Jerry Seevers returns from World War I service broken in health and his doctor tells him he has only six months to live. His fiancée jilts him and he sets out to drink himself to death. In ...
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Jerry Seevers returns from World War I service broken in health and his doctor tells him he has only six months to live. His fiancée jilts him and he sets out to drink himself to death. In one of his binges he wakes up to find himself married to what the assumes is a gold-digger after his money. He leaves her and goes to a ranch in Arizona and get rid of his new bride, who is really in love with him. He sets up divorce proceedings and then realizes he actually loves her. Written by
Les Adams <email@example.com>
While his career had been languishing for over 3 years before this picture was released, many critics proclaimed this film as the final nail in the coffin for the former silent film super-star, John Gilbert. See more »
As John Gilbert's career slowly sinks in the West...
One of the great controversies in cinema history is the fall of the greatest male Hollywood star of the silent era, John Gilbert. Since the old suspicion, that it was merely his voice being too high pitched for the microphone, was definitely disproved when scrutinized several decades ago, the question since has been: Did he jump or was he pushed?
It took more than one nail in his coffin to bury John Gilbert's career. WEST OF Broadway was certainly one of the nails. The question becomes: was the incompetence of WEST OF Broadway deliberate and one of a series of career sabotaging moves made by Louis B. Meyer, or was this just another run of the mill bad movie put out during the changeover to sound. It has been pointed out that one surefire way to wreck a career, or least pound one nail in the coffin, would be to have Lionel Barrymore direct your picture. He was that bad a director and he directed Gilbert's disastrous first talkie, HIS GLORIOUS NIGHT.
The question is would Meyer have deliberately wrecked his own property as revenge on a man who hit him and knocked him down? And while we know the studios had the knowledge of how to build a personality into a star (witness the careful grooming at this time of Clark Gable by Irving Thalberg) were they knowledgeable enough to destroy one deliberately?
The facts about WEST OF Broadway aren't very pretty. The director was veteran, top drawer hack Harry Beaumont. Though Gilbert's reputation was made as the great lover, idolized by millions of women, the main character of WEST OF Broadway, Jerry Seevers, is a bitter and disagreeable man who accidentally marries a woman who loves him and he spends the whole film insulting, rejecting and abusing the woman who comes back for more with a sweet smile on her face. He is cold, cruel and hurtful. Women seeing this, however the denouement is engineered to a happy ending, would have to be turned off. Instead of worshiping Gilbert, women could but despise him. The fact that Seevers is a war hero just sucks all of the life out of Gilbert's great triumph in THE BIG PARADE (still the best war movie ever made). While destroying one Gilbert legend WEST feeds into a new Gilbert legend, that of the self destructive drunkard. Besides being a cold bastard in this picture he is also a nasty drunk. Not a pretty picture. When we finally do get to the ending and the fade out clinch we don't actually get to see the great lover do his stuff. Instead the camera tilts down to capture a piece a business with their feet and legs. This would have been a super cute ending in a light hearted Lubitsch picture but as this picture deals in alcoholism, prostitution, divorce and infidelity it may not be such a good idea. Not showing the great lover actually planting one on sweet pretty little Lois Moran was not a good career move. Meyer couldn't have concocted a better career snuffer than WEST OF Broadway if he tried. The only nagging suspicion is that he did try. No one can prove anything one way or the other but speculation will go one until proof is found one day.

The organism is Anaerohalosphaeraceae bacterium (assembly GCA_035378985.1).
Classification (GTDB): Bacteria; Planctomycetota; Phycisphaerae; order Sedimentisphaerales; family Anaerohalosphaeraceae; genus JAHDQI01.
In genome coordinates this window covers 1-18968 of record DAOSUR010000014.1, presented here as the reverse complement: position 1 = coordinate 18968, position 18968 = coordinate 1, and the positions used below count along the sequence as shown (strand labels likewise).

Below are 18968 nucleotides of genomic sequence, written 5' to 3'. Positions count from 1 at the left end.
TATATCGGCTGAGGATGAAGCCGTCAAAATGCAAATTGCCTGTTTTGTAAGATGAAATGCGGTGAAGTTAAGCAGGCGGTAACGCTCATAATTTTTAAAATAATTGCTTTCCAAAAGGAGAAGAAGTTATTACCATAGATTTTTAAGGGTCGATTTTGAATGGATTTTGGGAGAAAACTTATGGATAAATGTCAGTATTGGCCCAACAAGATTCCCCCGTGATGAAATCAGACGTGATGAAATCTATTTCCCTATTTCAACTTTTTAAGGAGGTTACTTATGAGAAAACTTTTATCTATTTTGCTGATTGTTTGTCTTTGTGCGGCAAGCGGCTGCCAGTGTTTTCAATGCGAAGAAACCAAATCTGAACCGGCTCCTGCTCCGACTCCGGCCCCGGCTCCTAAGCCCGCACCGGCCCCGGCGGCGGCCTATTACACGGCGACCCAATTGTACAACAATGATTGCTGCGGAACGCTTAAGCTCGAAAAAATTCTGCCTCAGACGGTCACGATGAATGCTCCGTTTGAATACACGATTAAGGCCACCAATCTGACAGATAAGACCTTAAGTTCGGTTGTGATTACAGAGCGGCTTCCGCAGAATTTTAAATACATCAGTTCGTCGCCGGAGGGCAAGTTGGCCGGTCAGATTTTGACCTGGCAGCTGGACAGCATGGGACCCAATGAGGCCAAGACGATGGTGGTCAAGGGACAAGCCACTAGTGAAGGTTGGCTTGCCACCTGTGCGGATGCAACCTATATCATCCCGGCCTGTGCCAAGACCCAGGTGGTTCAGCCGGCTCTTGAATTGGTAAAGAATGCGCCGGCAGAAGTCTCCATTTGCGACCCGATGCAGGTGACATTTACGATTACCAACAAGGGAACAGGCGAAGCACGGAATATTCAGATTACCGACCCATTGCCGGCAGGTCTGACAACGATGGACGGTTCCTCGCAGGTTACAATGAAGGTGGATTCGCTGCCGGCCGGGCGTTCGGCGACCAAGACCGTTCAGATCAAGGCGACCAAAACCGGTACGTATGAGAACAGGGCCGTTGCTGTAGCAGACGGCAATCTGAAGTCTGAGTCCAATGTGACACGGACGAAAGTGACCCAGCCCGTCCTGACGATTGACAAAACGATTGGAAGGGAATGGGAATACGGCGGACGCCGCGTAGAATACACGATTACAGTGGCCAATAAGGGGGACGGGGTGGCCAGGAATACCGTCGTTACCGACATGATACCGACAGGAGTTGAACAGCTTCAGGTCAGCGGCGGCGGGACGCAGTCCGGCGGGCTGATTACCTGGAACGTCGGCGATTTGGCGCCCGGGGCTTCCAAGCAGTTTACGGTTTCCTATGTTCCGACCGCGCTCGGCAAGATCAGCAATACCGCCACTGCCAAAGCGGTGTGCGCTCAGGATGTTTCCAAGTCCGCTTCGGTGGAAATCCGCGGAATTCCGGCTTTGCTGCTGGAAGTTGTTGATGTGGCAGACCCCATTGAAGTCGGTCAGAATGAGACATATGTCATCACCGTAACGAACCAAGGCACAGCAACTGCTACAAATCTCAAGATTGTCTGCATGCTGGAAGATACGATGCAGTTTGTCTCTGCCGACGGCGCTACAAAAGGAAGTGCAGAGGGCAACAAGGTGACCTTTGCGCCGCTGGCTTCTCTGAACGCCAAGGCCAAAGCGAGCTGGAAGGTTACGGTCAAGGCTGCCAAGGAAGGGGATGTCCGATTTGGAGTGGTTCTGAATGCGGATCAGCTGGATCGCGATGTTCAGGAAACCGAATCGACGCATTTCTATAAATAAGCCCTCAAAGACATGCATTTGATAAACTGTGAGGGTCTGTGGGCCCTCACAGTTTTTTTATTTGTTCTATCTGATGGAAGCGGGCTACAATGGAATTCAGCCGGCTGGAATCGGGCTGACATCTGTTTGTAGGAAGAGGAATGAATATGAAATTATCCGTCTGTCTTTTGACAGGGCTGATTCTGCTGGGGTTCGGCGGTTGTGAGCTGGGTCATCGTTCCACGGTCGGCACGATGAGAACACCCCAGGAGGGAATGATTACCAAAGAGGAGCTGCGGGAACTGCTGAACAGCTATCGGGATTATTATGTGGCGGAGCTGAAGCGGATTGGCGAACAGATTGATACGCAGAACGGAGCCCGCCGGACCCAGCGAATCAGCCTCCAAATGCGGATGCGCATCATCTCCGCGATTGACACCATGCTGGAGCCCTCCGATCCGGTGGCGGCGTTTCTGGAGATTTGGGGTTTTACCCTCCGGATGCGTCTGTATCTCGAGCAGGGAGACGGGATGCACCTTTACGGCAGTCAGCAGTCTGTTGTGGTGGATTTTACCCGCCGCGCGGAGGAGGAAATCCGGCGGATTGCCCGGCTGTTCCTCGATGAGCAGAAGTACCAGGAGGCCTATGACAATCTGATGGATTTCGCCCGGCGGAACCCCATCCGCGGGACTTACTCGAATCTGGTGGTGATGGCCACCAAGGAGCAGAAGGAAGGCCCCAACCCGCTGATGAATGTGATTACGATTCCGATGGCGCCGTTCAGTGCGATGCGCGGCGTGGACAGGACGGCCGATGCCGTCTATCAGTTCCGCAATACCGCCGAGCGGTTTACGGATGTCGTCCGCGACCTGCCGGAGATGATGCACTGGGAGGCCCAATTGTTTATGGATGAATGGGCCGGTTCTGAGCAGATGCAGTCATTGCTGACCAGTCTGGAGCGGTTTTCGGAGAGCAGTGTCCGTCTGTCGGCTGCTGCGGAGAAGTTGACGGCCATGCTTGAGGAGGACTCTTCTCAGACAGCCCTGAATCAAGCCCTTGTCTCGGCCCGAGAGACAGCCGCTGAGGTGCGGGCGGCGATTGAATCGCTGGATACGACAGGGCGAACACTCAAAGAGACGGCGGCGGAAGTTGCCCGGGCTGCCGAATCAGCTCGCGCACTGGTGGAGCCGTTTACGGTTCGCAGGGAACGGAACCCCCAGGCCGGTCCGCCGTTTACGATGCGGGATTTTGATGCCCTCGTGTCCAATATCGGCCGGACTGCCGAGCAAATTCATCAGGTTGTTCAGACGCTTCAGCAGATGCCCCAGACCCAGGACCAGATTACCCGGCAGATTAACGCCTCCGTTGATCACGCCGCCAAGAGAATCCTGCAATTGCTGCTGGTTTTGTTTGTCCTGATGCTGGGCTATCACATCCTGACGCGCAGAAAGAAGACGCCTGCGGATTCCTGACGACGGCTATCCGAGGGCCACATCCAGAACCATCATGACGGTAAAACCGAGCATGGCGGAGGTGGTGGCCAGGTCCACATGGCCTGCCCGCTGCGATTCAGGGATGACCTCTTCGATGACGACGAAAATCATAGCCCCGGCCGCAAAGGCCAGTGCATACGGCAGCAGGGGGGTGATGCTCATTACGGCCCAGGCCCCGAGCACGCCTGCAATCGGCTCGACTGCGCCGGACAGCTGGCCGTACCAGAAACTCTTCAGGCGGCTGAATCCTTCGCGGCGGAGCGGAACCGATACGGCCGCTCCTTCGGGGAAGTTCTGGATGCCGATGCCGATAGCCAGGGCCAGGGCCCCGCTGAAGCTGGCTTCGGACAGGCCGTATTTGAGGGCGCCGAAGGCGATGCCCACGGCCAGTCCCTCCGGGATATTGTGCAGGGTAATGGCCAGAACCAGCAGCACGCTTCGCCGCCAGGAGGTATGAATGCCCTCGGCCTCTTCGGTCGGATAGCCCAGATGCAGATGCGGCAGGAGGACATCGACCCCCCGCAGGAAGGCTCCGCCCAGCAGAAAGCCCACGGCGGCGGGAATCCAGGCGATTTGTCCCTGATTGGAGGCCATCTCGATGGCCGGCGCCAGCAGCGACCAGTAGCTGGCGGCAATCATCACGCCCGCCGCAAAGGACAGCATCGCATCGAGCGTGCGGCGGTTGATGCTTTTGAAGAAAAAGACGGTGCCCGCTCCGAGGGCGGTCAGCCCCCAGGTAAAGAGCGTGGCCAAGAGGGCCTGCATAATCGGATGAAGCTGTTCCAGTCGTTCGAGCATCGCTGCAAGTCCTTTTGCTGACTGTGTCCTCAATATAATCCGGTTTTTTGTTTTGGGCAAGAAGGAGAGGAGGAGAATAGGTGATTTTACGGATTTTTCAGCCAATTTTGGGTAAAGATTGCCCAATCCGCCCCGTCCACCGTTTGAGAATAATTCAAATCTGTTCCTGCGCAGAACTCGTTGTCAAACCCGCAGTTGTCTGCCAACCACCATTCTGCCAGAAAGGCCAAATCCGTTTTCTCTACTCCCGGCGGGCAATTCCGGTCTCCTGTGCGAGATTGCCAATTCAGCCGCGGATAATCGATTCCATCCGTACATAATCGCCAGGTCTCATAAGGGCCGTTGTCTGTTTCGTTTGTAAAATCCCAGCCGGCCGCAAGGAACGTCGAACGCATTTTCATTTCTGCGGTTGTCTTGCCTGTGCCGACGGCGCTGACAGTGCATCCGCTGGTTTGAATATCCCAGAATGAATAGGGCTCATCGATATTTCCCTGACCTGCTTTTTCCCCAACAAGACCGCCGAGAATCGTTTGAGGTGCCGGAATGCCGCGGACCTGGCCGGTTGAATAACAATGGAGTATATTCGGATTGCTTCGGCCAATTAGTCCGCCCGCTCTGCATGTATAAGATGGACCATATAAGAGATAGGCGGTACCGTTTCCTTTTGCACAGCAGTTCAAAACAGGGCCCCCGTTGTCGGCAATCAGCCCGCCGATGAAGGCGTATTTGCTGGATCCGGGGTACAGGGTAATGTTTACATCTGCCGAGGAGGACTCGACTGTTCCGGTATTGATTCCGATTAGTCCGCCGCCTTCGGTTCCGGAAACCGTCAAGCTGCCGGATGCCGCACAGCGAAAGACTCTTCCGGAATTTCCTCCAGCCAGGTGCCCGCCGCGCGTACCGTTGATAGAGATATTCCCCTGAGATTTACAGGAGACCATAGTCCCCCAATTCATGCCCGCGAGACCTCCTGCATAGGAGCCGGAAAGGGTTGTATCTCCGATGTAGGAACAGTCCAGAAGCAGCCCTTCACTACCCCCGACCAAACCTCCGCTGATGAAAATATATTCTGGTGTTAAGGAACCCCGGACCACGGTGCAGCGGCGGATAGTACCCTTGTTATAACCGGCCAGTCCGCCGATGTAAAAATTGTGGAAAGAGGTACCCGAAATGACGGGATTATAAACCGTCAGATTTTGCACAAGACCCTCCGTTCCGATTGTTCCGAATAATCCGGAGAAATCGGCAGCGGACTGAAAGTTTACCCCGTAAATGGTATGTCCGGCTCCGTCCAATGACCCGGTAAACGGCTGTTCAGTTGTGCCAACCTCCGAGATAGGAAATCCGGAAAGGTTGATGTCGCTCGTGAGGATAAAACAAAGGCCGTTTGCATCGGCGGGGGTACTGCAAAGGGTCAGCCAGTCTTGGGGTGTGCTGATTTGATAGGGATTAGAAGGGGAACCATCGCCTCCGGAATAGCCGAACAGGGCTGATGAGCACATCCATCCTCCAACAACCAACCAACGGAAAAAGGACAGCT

On the other hand WEST OF Broadway is beautifully photographed and the bloodlines of the scriptwriters suggest a project that had been considered as a top picture but whose plot problems couldn't be solved and had been reduced in importance to a 68 minute programmer and unloaded on Gilbert. The plot is rather perfunctorily disposed of all too quickly moving from New York to Arizona and back again. No effort, not the slightest effort, is made to establish any period ambiance. Pre prohibition 1919 is virtually identical to the 1931 of the picture's release including an anachronistic reference to flying from Chicago. WEST OF Broadway was something of a showcase for newcomer Ralph Bellamy who, unlike Gable, didn't catch on as a star. The studios had a method in all this madness. MGM was certainly careful not to allow any of their more valuable properties - e.g. Harlow, Crawford, Sherer etc. near the sinking S.S. Gilbert. Gilbert may have been too oblivious from drink to notice or care at this point but more likely the ego inherent in every actor would have been stimulated to assay a role of a bitter, self destructive man with the DT's so he probably actively participated in his own eclipse as a star.
WEST OF Broadway is interesting today because it's another station on John Gilbert's Via Delarosa and is a typical example of the brief pre-code period of Hollywood openness, an openness which would soon close up not to be returned to until the 1960's.
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